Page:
That’ll be the day for Buddy Holly fans

Buddy the Musical Production shots 2011
Buddy the Musical Production shots 2011

It’s billed as the most successful rock and roll show of all time — and with 25 years of touring, 22 million people watching and a gold disc cast album (now approaching platinum), they just might be right.

The cast and crew of Buddy: The Buddy Holly Story are celebrating with a return to the King’s Theatre for one week only — so slick back that hair or don your best circle skirt and take your seats.

Buddy tells the story of the musical icon’s rise to fame and his tragic untimely death, aged just 22.

The Texas boy in the glasses (born Charles Hardin Holley and dropping the spare ‘e’ after a record label spelling error) is credited as having revolutionised the face of contemporary music.

The singer and his band of Crickets are said to have paved the way for more of the music world’s greats, as well as influencing everyone from The Beatles to Springsteen.

The show chart’s Buddy’s life story, ending with a final, legendary performance at the Surf Ballroom in Clear Lake, Iowa.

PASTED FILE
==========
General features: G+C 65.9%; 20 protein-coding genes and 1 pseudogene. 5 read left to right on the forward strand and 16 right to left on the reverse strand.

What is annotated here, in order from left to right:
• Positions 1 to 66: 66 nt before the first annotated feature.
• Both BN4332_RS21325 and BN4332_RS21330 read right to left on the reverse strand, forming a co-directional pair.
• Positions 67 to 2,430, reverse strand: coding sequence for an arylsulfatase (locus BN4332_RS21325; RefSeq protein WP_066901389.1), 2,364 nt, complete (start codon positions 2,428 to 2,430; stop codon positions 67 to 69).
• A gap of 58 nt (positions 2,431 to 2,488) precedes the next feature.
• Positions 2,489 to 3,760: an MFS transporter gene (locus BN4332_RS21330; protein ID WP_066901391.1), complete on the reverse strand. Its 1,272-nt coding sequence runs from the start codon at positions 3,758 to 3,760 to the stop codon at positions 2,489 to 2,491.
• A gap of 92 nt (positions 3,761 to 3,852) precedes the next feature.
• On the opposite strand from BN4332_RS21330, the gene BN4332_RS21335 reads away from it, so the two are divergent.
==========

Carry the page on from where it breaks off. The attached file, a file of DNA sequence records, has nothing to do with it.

Of course, music fans will know that Buddy then boarded an ill-fated plane alongside Ritchie Valens and J.P Richardson (a.k.a The Big Bopper) which crashed shortly after take-off (inspiring the line the day the music died in Don McLean’s American Pie).

The Buddy Holly Story combines 20 of the legend’s greatest hits, from That’ll Be the Day and Peggy Sue to Rave On — as well as incorporating the Big Bopper’s Chantilly Lace and Ritchie Valens’ La Bamba for a night of classic rocking and rolling.

On reaching the show’s 25 year milestone, Buddy’s widow, Maria Elena Holly, said: “When we opened, we never imagined Buddy’s music and story would still be rocking stages and entertaining audiences around the world 25 years later.

“I believe this is testament to a great show, and to the enduring appeal of Buddy Holly and what he represents; a youthful energy, huge talent and creativity, combined with a determination to make a lasting impression in this world.”

She added: “Buddy was certainly a one-off, and it’s incredible to witness subsequent generations getting carried away in his music — proof that his spirit lives on through all of us.”

Buddy runs at the King’s Theatre from June 16-21. Tickets are £12.90-£33.40 plus booking fee, available from 0844 871 7648 or www.atgtickets.com/glasgow.